David Brooks -- who is currently traveling in Cuba with a number of artists as part of President Obama's Committee on the Arts and the Humanities -- took time out from penning condescending columns about liberals' shortcomings to celebrate the work of 19th Century Cuban poet José Martí -- sort of.
"It’s hard to be too optimistic about Cuba’s short-term future," he wrote. "The leaders are trying to square the mother of all circles -- to have a rich society but without rich people; to have an entrepreneurial class but without losing the egalitarian solidarity; to have revolutionary socialism and also outside investment and growth, risk-taking and enterprise."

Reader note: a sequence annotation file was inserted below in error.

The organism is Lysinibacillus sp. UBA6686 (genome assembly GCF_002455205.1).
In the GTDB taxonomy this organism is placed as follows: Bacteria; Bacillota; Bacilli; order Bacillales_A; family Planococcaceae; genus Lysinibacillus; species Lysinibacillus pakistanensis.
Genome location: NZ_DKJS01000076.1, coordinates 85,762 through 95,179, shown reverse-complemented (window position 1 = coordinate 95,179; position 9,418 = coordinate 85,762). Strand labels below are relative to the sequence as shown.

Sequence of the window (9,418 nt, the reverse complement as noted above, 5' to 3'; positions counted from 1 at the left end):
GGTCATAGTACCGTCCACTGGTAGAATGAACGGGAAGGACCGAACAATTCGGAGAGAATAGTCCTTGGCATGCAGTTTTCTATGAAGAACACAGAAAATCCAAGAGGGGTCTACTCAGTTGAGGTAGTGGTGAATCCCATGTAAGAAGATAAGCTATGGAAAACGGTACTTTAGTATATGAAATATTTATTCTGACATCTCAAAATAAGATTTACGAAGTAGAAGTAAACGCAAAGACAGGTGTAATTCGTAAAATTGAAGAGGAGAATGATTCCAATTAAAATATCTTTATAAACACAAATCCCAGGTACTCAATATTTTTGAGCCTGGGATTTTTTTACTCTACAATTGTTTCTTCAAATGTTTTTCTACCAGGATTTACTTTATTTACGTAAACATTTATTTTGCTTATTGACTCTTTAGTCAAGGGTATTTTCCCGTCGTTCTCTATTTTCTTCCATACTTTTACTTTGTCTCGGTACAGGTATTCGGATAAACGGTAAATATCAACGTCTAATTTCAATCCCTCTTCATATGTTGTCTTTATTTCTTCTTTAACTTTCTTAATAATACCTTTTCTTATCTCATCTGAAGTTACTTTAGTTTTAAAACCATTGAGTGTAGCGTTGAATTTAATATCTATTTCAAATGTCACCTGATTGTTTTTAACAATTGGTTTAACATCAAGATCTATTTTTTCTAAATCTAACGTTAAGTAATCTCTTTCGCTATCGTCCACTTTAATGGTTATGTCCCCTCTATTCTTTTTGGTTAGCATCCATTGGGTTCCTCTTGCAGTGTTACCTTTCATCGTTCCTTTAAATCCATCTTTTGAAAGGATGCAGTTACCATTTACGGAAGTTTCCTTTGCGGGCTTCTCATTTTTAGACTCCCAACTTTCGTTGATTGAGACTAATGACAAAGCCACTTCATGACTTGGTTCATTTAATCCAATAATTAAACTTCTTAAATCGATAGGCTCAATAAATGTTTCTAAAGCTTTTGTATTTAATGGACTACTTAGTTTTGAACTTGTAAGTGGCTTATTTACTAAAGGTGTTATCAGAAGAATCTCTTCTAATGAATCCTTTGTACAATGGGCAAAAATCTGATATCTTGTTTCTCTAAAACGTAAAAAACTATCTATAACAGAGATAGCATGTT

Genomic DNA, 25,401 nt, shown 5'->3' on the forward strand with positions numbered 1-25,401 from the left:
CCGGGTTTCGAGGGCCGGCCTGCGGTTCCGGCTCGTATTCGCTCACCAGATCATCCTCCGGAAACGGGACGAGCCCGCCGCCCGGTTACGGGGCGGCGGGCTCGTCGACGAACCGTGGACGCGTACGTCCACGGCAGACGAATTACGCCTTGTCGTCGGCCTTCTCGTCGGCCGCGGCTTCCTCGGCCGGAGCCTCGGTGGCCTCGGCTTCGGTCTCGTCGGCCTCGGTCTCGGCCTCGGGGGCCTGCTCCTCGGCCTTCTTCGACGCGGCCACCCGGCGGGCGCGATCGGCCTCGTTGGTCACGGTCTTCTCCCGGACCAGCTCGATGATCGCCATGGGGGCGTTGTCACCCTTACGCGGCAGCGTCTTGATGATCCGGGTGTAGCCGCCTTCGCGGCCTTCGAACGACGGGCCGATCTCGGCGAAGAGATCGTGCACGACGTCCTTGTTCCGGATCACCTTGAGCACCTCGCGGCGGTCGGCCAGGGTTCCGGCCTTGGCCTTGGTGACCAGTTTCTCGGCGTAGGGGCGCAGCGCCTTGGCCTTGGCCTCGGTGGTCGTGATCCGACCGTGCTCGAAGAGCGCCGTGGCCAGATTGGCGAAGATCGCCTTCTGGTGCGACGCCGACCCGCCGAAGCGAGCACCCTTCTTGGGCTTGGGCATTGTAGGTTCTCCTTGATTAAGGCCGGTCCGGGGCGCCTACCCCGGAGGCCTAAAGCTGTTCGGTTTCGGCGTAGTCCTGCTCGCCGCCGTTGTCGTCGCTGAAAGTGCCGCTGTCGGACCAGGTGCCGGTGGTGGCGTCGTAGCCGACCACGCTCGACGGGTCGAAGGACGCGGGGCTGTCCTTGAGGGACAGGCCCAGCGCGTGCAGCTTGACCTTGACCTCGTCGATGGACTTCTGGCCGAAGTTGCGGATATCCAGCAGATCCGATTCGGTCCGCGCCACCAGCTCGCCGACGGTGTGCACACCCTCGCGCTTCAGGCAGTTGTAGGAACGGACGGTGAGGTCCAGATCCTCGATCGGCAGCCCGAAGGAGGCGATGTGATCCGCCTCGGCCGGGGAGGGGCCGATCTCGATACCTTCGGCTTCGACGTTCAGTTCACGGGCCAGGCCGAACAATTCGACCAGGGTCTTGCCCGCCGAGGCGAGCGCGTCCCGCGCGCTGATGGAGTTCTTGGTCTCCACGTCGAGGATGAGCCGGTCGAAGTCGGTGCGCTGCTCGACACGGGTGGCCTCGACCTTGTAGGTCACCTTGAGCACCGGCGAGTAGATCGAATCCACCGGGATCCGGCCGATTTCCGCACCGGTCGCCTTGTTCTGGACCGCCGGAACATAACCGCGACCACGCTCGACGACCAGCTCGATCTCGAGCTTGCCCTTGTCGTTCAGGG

However, they do have Martí, "who told Cubans who they were and what their story was." This is something, he continued, that
[e]very nation needs to know -- who it is and what its collective story is. I wonder if the current U.S. malaise has something to do with the way we have lost touch with our own national poets, or even a common sense of who they might be...